The square’s hard angles can also symbolize masculinity … strength, stability, and dependability. However, its rigidity can also be interpreted negatively … inability to flow visually prevents it from connecting emotionally with people.”
And those are just two geometric shapes. There’s color, too. And font. And spacing. You can really dive in deep on these. It’s not a bad idea to bring in design help if you do wade into the deep waters, especially if you’re choosing a logo or other visual element that will have a longstanding and significant presence in your brand.
The science of branding: nugget #2
Science in branding isn’t just collecting and reporting data and statistics. Yeah, people want proof that their time, money, and hearts are being given to causes that are real and significant. But there’s more to it than that.
Inc.com, a small business supporter, says “studies show that when people are presented with facts and figures, smaller areas of the brain are activated … when those same facts and figures are packaged in a story, the entire brain becomes engaged.” Do you need data to drive goals and successfully apply for grants? Without a doubt. But the science of branding goes beyond data.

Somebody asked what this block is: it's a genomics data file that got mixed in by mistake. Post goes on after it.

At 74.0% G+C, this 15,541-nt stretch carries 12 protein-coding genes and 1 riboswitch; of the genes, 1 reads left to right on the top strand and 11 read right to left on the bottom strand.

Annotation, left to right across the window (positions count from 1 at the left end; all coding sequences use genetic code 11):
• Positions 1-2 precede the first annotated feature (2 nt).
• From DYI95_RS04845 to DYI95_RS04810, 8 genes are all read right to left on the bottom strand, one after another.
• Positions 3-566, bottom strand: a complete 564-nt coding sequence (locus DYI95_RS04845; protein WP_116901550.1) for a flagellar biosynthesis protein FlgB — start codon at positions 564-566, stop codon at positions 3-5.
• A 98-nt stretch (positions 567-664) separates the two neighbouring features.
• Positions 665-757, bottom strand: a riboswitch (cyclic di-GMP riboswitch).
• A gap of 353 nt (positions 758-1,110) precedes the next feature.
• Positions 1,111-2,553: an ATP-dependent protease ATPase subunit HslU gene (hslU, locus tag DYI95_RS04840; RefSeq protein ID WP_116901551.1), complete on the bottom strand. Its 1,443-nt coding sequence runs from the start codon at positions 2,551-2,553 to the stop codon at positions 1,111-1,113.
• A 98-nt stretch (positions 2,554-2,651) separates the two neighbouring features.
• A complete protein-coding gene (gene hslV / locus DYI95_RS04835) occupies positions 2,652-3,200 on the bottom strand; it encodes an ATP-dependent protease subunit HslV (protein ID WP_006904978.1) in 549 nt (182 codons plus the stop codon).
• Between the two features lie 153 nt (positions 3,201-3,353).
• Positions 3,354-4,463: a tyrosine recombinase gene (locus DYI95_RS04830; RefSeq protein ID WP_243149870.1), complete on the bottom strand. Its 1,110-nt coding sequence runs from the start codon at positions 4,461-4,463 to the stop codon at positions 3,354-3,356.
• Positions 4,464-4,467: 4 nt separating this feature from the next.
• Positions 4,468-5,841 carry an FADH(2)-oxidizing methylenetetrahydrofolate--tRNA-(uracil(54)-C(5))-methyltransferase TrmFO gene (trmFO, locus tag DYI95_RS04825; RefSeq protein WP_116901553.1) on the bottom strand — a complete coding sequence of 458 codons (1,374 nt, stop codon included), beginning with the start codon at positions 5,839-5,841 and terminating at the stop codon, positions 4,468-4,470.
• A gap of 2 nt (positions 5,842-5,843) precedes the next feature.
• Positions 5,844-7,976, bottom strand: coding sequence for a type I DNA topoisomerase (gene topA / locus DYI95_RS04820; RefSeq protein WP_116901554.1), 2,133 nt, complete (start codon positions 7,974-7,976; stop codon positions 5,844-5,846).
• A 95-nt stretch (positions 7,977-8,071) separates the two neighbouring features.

Weaving the elements of your brand into a story is critical to resonating with your audience. Our Clarity process includes an option for us to engage in developing your brand narrative, for those seeking to go next level in how your brand is connecting and engaging with your audience.
The science of branding: nugget #3 (we could write for days, but Bible readers know it’s best to just end here on #3):
A reaction to your brand requires a catalyst. Chemistry 101. By definition, a catalyst is “any substance that increases the rate of a reaction without itself being consumed.” Wow. Do we forget about that “without itself being consumed” part sometimes? What’s the catalyst for your brand? What really sets it apart from the other nonprofits that could be compared to yours?